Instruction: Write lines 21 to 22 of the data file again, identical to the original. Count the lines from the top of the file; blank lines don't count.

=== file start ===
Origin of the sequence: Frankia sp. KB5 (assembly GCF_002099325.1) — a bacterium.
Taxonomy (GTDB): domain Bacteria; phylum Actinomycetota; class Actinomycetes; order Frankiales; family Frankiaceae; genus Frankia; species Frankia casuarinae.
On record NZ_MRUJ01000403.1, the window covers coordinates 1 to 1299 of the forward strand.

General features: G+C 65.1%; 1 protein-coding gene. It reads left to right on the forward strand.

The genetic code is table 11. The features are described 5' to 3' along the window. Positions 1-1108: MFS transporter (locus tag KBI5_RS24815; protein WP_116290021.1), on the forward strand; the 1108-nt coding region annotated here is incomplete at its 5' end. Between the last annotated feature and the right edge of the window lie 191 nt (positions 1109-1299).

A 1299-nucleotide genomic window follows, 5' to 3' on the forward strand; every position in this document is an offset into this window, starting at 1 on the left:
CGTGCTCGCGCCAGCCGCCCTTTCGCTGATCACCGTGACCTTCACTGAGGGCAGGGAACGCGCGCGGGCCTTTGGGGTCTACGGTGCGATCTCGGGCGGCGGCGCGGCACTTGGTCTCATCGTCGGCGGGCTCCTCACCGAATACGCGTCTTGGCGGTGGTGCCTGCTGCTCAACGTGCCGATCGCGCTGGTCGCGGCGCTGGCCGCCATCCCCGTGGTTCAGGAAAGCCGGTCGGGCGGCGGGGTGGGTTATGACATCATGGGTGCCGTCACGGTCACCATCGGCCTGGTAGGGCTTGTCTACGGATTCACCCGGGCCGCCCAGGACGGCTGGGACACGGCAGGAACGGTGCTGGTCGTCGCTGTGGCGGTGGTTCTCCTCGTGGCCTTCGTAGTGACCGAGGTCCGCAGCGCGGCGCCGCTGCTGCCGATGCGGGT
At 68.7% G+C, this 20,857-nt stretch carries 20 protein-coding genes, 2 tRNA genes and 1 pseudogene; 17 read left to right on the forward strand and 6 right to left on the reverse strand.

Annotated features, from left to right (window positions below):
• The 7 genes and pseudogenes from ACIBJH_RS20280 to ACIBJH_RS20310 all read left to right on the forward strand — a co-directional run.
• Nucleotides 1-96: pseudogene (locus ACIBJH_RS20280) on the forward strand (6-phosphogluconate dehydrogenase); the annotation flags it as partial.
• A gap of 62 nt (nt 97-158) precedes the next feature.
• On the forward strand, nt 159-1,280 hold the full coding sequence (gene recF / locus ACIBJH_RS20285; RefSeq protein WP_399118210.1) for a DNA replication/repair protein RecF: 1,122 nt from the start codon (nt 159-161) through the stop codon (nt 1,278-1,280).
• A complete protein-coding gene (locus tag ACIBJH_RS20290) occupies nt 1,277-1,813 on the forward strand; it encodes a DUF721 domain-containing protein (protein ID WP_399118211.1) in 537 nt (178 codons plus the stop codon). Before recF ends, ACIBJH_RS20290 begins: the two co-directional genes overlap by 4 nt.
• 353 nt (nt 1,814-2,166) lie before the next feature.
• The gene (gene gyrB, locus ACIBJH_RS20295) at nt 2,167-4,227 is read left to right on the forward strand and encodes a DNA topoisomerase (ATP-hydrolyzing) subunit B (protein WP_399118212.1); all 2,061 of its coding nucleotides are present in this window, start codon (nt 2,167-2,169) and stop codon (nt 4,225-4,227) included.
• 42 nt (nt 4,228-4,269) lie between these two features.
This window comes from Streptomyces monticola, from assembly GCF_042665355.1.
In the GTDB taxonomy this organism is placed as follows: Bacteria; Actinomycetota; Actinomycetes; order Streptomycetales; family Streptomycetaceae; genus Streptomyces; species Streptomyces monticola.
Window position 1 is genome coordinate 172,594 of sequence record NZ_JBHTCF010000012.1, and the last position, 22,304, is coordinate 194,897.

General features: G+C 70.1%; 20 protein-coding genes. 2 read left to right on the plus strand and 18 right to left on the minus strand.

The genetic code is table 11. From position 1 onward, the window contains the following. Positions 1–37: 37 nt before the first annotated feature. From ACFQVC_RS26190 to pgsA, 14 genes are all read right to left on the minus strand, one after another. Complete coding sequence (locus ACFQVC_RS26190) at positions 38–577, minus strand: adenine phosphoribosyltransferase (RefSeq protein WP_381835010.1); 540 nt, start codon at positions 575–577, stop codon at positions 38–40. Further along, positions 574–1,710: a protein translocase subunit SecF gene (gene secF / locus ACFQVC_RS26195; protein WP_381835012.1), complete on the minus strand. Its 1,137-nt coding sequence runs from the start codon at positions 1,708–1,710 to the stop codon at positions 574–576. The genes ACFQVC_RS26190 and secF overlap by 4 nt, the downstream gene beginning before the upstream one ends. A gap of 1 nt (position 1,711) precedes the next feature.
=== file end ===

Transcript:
General features: G+C 70.1%; 20 protein-coding genes. 2 read left to right on the plus strand and 18 right to left on the minus strand.

The genetic code is table 11. From position 1 onward, the window contains the following. Positions 1–37: 37 nt before the first annotated feature. From ACFQVC_RS26190 to pgsA, 14 genes are all read right to left on the minus strand, one after another. Complete coding sequence (locus ACFQVC_RS26190) at positions 38–577, minus strand: adenine phosphoribosyltransferase (RefSeq protein WP_381835010.1); 540 nt, start codon at positions 575–577, stop codon at positions 38–40. Further along, positions 574–1,710: a protein translocase subunit SecF gene (gene secF / locus ACFQVC_RS26195; protein WP_381835012.1), complete on the minus strand. Its 1,137-nt coding sequence runs from the start codon at positions 1,708–1,710 to the stop codon at positions 574–576. The genes ACFQVC_RS26190 and secF overlap by 4 nt, the downstream gene beginning before the upstream one ends. A gap of 1 nt (position 1,711) precedes the next feature.